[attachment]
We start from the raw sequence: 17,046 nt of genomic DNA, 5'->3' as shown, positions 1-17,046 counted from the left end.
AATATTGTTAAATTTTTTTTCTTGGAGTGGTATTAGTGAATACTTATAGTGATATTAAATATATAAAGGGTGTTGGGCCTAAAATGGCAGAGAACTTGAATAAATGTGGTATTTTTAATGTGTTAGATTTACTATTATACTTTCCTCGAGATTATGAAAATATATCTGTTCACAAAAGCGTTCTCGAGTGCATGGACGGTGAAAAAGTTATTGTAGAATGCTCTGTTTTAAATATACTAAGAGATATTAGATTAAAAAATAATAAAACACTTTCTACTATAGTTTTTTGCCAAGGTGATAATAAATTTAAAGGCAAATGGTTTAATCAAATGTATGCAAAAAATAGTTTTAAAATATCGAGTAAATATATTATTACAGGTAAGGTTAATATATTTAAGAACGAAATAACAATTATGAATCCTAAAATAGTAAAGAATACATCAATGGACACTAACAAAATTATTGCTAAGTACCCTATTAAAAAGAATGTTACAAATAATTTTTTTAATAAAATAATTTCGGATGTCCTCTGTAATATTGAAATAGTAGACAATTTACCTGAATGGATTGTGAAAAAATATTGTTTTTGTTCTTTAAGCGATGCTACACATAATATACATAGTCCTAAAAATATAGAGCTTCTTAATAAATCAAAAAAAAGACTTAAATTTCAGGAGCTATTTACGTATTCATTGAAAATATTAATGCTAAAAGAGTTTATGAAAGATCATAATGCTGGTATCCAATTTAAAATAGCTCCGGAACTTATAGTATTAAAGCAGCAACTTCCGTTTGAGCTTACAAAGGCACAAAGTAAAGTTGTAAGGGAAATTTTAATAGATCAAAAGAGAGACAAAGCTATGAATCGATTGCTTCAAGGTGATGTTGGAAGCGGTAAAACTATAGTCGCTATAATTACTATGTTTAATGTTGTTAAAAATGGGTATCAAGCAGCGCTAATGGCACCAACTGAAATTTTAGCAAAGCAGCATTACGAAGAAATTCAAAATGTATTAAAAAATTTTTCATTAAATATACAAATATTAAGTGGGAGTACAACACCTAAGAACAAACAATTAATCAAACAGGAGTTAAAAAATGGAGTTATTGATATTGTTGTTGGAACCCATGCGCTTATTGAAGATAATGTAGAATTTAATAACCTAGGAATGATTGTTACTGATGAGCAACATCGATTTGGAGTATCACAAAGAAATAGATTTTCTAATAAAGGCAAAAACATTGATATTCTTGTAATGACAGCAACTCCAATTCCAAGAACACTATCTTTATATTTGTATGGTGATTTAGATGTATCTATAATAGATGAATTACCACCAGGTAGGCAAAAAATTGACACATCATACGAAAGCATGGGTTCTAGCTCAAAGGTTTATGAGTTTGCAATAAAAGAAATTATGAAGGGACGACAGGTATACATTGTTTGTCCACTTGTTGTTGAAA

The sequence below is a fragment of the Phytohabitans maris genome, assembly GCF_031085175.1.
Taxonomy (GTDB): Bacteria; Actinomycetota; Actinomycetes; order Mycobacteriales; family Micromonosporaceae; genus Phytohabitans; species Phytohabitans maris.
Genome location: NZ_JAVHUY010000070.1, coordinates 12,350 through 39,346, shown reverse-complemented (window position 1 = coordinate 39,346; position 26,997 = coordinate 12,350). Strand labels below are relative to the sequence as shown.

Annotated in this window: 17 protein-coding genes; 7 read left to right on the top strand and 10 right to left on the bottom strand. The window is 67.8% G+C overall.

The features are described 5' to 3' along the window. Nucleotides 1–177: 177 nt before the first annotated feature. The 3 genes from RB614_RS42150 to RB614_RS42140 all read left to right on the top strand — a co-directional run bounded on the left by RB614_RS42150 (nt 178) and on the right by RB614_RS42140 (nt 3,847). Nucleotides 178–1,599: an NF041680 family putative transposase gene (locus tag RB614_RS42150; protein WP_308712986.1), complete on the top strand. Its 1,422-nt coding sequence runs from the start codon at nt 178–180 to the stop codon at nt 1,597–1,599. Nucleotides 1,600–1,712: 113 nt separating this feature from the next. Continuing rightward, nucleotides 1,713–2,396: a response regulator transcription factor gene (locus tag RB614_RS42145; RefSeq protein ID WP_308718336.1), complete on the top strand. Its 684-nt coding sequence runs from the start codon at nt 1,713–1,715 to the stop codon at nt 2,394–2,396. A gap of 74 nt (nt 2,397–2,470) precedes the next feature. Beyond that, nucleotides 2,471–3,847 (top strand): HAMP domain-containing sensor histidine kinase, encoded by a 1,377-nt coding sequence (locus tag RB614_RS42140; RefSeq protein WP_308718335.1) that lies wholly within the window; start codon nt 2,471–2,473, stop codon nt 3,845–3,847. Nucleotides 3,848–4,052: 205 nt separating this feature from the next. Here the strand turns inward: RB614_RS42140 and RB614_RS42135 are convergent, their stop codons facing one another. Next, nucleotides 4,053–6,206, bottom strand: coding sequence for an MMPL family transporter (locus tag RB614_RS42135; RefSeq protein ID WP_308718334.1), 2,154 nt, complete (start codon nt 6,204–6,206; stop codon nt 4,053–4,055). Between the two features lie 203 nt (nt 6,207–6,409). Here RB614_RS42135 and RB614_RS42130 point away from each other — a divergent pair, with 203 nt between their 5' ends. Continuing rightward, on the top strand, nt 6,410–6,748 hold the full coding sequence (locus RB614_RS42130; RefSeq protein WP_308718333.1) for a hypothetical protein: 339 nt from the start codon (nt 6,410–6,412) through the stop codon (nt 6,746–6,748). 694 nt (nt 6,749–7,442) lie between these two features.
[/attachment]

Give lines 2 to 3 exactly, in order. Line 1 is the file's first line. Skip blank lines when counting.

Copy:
AATATTGTTAAATTTTTTTTCTTGGAGTGGTATTAGTGAATACTTATAGTGATATTAAATATATAAAGGGTGTTGGGCCTAAAATGGCAGAGAACTTGAATAAATGTGGTATTTTTAATGTGTTAGATTTACTATTATACTTTCCTCGAGATTATGAAAATATATCTGTTCACAAAAGCGTTCTCGAGTGCATGGACGGTGAAAAAGTTATTGTAGAATGCTCTGTTTTAAATATACTAAGAGATATTAGATTAAAAAATAATAAAACACTTTCTACTATAGTTTTTTGCCAAGGTGATAATAAATTTAAAGGCAAATGGTTTAATCAAATGTATGCAAAAAATAGTTTTAAAATATCGAGTAAATATATTATTACAGGTAAGGTTAATATATTTAAGAACGAAATAACAATTATGAATCCTAAAATAGTAAAGAATACATCAATGGACACTAACAAAATTATTGCTAAGTACCCTATTAAAAAGAATGTTACAAATAATTTTTTTAATAAAATAATTTCGGATGTCCTCTGTAATATTGAAATAGTAGACAATTTACCTGAATGGATTGTGAAAAAATATTGTTTTTGTTCTTTAAGCGATGCTACACATAATATACATAGTCCTAAAAATATAGAGCTTCTTAATAAATCAAAAAAAAGACTTAAATTTCAGGAGCTATTTACGTATTCATTGAAAATATTAATGCTAAAAGAGTTTATGAAAGATCATAATGCTGGTATCCAATTTAAAATAGCTCCGGAACTTATAGTATTAAAGCAGCAACTTCCGTTTGAGCTTACAAAGGCACAAAGTAAAGTTGTAAGGGAAATTTTAATAGATCAAAAGAGAGACAAAGCTATGAATCGATTGCTTCAAGGTGATGTTGGAAGCGGTAAAACTATAGTCGCTATAATTACTATGTTTAATGTTGTTAAAAATGGGTATCAAGCAGCGCTAATGGCACCAACTGAAATTTTAGCAAAGCAGCATTACGAAGAAATTCAAAATGTATTAAAAAATTTTTCATTAAATATACAAATATTAAGTGGGAGTACAACACCTAAGAACAAACAATTAATCAAACAGGAGTTAAAAAATGGAGTTATTGATATTGTTGTTGGAACCCATGCGCTTATTGAAGATAATGTAGAATTTAATAACCTAGGAATGATTGTTACTGATGAGCAACATCGATTTGGAGTATCACAAAGAAATAGATTTTCTAATAAAGGCAAAAACATTGATATTCTTGTAATGACAGCAACTCCAATTCCAAGAACACTATCTTTATATTTGTATGGTGATTTAGATGTATCTATAATAGATGAATTACCACCAGGTAGGCAAAAAATTGACACATCATACGAAAGCATGGGTTCTAGCTCAAAGGTTTATGAGTTTGCAATAAAAGAAATTATGAAGGGACGACAGGTATACATTGTTTGTCCACTTGTTGTTGAAA

The sequence below is a fragment of the Phytohabitans maris genome, assembly GCF_031085175.1.